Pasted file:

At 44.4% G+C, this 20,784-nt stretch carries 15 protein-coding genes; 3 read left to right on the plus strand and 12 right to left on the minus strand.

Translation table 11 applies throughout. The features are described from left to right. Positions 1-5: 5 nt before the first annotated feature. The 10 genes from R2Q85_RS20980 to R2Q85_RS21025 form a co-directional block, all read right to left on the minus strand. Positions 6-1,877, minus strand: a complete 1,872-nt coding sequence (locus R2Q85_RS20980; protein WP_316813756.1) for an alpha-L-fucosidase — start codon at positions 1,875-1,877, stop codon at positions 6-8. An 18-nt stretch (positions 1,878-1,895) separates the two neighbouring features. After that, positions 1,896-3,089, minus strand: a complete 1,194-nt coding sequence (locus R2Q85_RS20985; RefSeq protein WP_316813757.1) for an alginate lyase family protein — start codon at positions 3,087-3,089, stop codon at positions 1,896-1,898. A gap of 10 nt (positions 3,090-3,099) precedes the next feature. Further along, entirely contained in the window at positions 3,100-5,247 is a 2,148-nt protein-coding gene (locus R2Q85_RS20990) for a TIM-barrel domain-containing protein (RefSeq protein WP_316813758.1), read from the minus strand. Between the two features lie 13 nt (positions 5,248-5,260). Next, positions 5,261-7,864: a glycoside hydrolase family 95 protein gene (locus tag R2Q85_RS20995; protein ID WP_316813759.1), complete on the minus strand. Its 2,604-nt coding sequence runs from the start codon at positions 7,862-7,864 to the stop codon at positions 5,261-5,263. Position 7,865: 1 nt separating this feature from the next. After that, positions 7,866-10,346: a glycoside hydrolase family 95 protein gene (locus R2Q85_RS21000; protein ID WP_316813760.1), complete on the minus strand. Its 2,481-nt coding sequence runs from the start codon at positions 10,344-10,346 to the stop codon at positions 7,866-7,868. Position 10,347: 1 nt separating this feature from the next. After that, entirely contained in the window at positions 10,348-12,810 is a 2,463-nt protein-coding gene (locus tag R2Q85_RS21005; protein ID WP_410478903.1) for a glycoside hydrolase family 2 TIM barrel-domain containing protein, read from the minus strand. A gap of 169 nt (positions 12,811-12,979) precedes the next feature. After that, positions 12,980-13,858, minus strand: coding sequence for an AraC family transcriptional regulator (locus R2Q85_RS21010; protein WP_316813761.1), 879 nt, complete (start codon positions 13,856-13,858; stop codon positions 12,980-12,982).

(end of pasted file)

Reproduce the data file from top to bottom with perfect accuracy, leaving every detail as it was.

At 44.4% G+C, this 20,784-nt stretch carries 15 protein-coding genes; 3 read left to right on the plus strand and 12 right to left on the minus strand.

Translation table 11 applies throughout. The features are described from left to right. Positions 1-5: 5 nt before the first annotated feature. The 10 genes from R2Q85_RS20980 to R2Q85_RS21025 form a co-directional block, all read right to left on the minus strand. Positions 6-1,877, minus strand: a complete 1,872-nt coding sequence (locus R2Q85_RS20980; protein WP_316813756.1) for an alpha-L-fucosidase — start codon at positions 1,875-1,877, stop codon at positions 6-8. An 18-nt stretch (positions 1,878-1,895) separates the two neighbouring features. After that, positions 1,896-3,089, minus strand: a complete 1,194-nt coding sequence (locus R2Q85_RS20985; RefSeq protein WP_316813757.1) for an alginate lyase family protein — start codon at positions 3,087-3,089, stop codon at positions 1,896-1,898. A gap of 10 nt (positions 3,090-3,099) precedes the next feature. Further along, entirely contained in the window at positions 3,100-5,247 is a 2,148-nt protein-coding gene (locus R2Q85_RS20990) for a TIM-barrel domain-containing protein (RefSeq protein WP_316813758.1), read from the minus strand. Between the two features lie 13 nt (positions 5,248-5,260). Next, positions 5,261-7,864: a glycoside hydrolase family 95 protein gene (locus tag R2Q85_RS20995; protein ID WP_316813759.1), complete on the minus strand. Its 2,604-nt coding sequence runs from the start codon at positions 7,862-7,864 to the stop codon at positions 5,261-5,263. Position 7,865: 1 nt separating this feature from the next. After that, positions 7,866-10,346: a glycoside hydrolase family 95 protein gene (locus R2Q85_RS21000; protein ID WP_316813760.1), complete on the minus strand. Its 2,481-nt coding sequence runs from the start codon at positions 10,344-10,346 to the stop codon at positions 7,866-7,868. Position 10,347: 1 nt separating this feature from the next. After that, entirely contained in the window at positions 10,348-12,810 is a 2,463-nt protein-coding gene (locus tag R2Q85_RS21005; protein ID WP_410478903.1) for a glycoside hydrolase family 2 TIM barrel-domain containing protein, read from the minus strand. A gap of 169 nt (positions 12,811-12,979) precedes the next feature. After that, positions 12,980-13,858, minus strand: coding sequence for an AraC family transcriptional regulator (locus R2Q85_RS21010; protein WP_316813761.1), 879 nt, complete (start codon positions 13,856-13,858; stop codon positions 12,980-12,982).